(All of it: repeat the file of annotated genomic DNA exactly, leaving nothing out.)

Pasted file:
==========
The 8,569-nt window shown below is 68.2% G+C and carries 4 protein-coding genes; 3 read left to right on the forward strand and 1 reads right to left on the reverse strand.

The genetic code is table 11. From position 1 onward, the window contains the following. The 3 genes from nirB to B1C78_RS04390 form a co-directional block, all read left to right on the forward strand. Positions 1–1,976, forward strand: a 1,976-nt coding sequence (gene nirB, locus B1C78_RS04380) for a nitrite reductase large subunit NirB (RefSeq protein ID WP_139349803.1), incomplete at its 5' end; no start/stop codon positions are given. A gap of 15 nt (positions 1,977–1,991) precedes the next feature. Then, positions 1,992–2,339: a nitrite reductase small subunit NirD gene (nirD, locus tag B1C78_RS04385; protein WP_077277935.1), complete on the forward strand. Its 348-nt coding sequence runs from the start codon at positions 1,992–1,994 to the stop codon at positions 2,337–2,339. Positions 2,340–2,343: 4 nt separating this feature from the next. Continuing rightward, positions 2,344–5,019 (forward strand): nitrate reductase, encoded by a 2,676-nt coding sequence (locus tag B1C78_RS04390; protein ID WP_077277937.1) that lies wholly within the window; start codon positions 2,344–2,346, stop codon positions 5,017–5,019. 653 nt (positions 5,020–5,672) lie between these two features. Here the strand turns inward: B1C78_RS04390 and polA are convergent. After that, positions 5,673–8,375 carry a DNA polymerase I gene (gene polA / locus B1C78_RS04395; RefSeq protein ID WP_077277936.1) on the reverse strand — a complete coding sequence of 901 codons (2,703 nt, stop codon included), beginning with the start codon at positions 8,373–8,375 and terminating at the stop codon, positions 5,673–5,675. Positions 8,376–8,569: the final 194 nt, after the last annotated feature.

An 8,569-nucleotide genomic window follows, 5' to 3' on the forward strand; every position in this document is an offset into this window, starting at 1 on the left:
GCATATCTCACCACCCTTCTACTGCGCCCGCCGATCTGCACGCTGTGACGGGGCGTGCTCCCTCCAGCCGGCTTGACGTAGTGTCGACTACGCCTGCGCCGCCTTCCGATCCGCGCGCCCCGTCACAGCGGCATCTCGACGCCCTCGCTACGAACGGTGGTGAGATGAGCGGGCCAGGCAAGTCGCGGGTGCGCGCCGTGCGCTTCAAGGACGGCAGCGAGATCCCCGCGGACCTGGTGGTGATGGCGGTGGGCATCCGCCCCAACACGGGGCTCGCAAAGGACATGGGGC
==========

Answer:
The 8,569-nt window shown below is 68.2% G+C and carries 4 protein-coding genes; 3 read left to right on the forward strand and 1 reads right to left on the reverse strand.

The genetic code is table 11. From position 1 onward, the window contains the following. The 3 genes from nirB to B1C78_RS04390 form a co-directional block, all read left to right on the forward strand. Positions 1–1,976, forward strand: a 1,976-nt coding sequence (gene nirB, locus B1C78_RS04380) for a nitrite reductase large subunit NirB (RefSeq protein ID WP_139349803.1), incomplete at its 5' end; no start/stop codon positions are given. A gap of 15 nt (positions 1,977–1,991) precedes the next feature. Then, positions 1,992–2,339: a nitrite reductase small subunit NirD gene (nirD, locus tag B1C78_RS04385; protein WP_077277935.1), complete on the forward strand. Its 348-nt coding sequence runs from the start codon at positions 1,992–1,994 to the stop codon at positions 2,337–2,339. Positions 2,340–2,343: 4 nt separating this feature from the next. Continuing rightward, positions 2,344–5,019 (forward strand): nitrate reductase, encoded by a 2,676-nt coding sequence (locus tag B1C78_RS04390; protein ID WP_077277937.1) that lies wholly within the window; start codon positions 2,344–2,346, stop codon positions 5,017–5,019. 653 nt (positions 5,020–5,672) lie between these two features. Here the strand turns inward: B1C78_RS04390 and polA are convergent. After that, positions 5,673–8,375 carry a DNA polymerase I gene (gene polA / locus B1C78_RS04395; RefSeq protein ID WP_077277936.1) on the reverse strand — a complete coding sequence of 901 codons (2,703 nt, stop codon included), beginning with the start codon at positions 8,373–8,375 and terminating at the stop codon, positions 5,673–5,675. Positions 8,376–8,569: the final 194 nt, after the last annotated feature.

An 8,569-nucleotide genomic window follows, 5' to 3' on the forward strand; every position in this document is an offset into this window, starting at 1 on the left:
GCATATCTCACCACCCTTCTACTGCGCCCGCCGATCTGCACGCTGTGACGGGGCGTGCTCCCTCCAGCCGGCTTGACGTAGTGTCGACTACGCCTGCGCCGCCTTCCGATCCGCGCGCCCCGTCACAGCGGCATCTCGACGCCCTCGCTACGAACGGTGGTGAGATGAGCGGGCCAGGCAAGTCGCGGGTGCGCGCCGTGCGCTTCAAGGACGGCAGCGAGATCCCCGCGGACCTGGTGGTGATGGCGGTGGGCATCCGCCCCAACACGGGGCTCGCAAAGGACATGGGGC